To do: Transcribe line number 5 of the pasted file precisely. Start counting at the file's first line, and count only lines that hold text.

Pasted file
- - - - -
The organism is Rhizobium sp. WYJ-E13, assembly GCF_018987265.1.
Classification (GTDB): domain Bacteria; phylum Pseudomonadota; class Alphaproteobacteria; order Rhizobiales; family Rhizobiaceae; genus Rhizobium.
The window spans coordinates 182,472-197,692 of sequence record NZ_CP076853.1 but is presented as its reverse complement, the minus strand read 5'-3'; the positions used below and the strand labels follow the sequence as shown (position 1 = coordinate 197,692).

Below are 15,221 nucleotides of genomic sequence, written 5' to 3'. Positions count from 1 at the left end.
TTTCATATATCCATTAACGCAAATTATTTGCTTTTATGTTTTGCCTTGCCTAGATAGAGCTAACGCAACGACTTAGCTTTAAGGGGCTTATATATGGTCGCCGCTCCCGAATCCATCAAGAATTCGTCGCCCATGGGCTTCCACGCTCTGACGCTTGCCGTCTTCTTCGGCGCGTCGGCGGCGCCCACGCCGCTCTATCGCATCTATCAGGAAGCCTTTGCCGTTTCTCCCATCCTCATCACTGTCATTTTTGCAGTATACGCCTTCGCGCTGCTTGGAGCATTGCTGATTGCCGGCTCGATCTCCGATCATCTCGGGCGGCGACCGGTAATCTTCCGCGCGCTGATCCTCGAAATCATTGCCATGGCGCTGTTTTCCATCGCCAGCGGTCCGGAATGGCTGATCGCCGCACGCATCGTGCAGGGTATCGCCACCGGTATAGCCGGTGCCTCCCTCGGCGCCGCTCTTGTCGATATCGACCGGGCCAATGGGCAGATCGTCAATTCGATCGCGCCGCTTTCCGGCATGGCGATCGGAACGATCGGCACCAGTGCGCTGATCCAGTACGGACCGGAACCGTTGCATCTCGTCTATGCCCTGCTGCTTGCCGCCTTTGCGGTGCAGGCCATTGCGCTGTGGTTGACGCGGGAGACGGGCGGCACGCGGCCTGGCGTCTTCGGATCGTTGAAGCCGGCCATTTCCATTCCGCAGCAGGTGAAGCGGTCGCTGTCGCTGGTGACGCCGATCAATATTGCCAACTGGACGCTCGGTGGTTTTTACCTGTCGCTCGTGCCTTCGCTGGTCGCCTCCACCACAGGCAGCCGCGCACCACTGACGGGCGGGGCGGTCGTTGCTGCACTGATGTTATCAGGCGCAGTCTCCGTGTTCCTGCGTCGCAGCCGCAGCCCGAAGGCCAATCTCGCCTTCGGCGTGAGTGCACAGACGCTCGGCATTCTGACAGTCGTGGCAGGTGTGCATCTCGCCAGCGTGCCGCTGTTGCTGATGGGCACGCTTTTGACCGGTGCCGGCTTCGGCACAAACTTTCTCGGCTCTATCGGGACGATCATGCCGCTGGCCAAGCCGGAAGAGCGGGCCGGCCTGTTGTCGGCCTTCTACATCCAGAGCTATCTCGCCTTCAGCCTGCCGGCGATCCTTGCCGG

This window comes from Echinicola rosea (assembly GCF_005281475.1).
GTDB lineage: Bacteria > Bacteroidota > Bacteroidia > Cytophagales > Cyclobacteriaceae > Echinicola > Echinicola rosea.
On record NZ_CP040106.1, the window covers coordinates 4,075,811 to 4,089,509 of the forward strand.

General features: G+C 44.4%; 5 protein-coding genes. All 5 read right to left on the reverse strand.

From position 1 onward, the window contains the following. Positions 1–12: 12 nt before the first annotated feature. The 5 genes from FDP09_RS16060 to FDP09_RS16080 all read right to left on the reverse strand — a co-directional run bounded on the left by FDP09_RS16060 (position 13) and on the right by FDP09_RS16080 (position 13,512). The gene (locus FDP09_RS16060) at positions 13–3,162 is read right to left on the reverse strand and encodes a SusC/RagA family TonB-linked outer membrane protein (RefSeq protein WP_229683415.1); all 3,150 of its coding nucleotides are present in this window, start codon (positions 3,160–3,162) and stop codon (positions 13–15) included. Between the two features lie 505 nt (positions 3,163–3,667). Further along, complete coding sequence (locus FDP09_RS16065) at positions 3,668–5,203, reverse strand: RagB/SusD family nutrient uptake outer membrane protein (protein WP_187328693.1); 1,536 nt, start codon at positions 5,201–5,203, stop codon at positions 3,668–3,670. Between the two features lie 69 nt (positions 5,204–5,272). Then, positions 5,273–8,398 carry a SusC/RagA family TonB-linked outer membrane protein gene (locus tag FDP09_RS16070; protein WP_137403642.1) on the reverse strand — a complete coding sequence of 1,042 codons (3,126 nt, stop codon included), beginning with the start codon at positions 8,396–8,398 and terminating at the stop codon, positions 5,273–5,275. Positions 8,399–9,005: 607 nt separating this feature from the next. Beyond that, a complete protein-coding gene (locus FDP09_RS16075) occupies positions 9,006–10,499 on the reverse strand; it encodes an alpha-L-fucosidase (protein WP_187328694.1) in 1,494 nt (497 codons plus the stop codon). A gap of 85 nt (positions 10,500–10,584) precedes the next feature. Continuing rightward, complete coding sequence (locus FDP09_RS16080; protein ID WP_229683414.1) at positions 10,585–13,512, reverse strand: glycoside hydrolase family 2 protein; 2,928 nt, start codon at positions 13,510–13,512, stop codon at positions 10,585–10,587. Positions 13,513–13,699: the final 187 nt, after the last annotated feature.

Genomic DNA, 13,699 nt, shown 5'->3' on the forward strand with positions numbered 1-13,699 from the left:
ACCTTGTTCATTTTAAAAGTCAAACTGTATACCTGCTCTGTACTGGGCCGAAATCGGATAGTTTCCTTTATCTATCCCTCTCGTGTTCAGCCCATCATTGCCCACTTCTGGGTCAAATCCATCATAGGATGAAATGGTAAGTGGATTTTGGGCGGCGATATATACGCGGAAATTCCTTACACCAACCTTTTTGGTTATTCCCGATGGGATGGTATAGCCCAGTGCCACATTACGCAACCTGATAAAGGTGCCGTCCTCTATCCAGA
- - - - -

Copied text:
TTTCATATATCCATTAACGCAAATTATTTGCTTTTATGTTTTGCCTTGCCTAGATAGAGCTAACGCAACGACTTAGCTTTAAGGGGCTTATATATGGTCGCCGCTCCCGAATCCATCAAGAATTCGTCGCCCATGGGCTTCCACGCTCTGACGCTTGCCGTCTTCTTCGGCGCGTCGGCGGCGCCCACGCCGCTCTATCGCATCTATCAGGAAGCCTTTGCCGTTTCTCCCATCCTCATCACTGTCATTTTTGCAGTATACGCCTTCGCGCTGCTTGGAGCATTGCTGATTGCCGGCTCGATCTCCGATCATCTCGGGCGGCGACCGGTAATCTTCCGCGCGCTGATCCTCGAAATCATTGCCATGGCGCTGTTTTCCATCGCCAGCGGTCCGGAATGGCTGATCGCCGCACGCATCGTGCAGGGTATCGCCACCGGTATAGCCGGTGCCTCCCTCGGCGCCGCTCTTGTCGATATCGACCGGGCCAATGGGCAGATCGTCAATTCGATCGCGCCGCTTTCCGGCATGGCGATCGGAACGATCGGCACCAGTGCGCTGATCCAGTACGGACCGGAACCGTTGCATCTCGTCTATGCCCTGCTGCTTGCCGCCTTTGCGGTGCAGGCCATTGCGCTGTGGTTGACGCGGGAGACGGGCGGCACGCGGCCTGGCGTCTTCGGATCGTTGAAGCCGGCCATTTCCATTCCGCAGCAGGTGAAGCGGTCGCTGTCGCTGGTGACGCCGATCAATATTGCCAACTGGACGCTCGGTGGTTTTTACCTGTCGCTCGTGCCTTCGCTGGTCGCCTCCACCACAGGCAGCCGCGCACCACTGACGGGCGGGGCGGTCGTTGCTGCACTGATGTTATCAGGCGCAGTCTCCGTGTTCCTGCGTCGCAGCCGCAGCCCGAAGGCCAATCTCGCCTTCGGCGTGAGTGCACAGACGCTCGGCATTCTGACAGTCGTGGCAGGTGTGCATCTCGCCAGCGTGCCGCTGTTGCTGATGGGCACGCTTTTGACCGGTGCCGGCTTCGGCACAAACTTTCTCGGCTCTATCGGGACGATCATGCCGCTGGCCAAGCCGGAAGAGCGGGCCGGCCTGTTGTCGGCCTTCTACATCCAGAGCTATCTCGCCTTCAGCCTGCCGGCGATCCTTGCCGG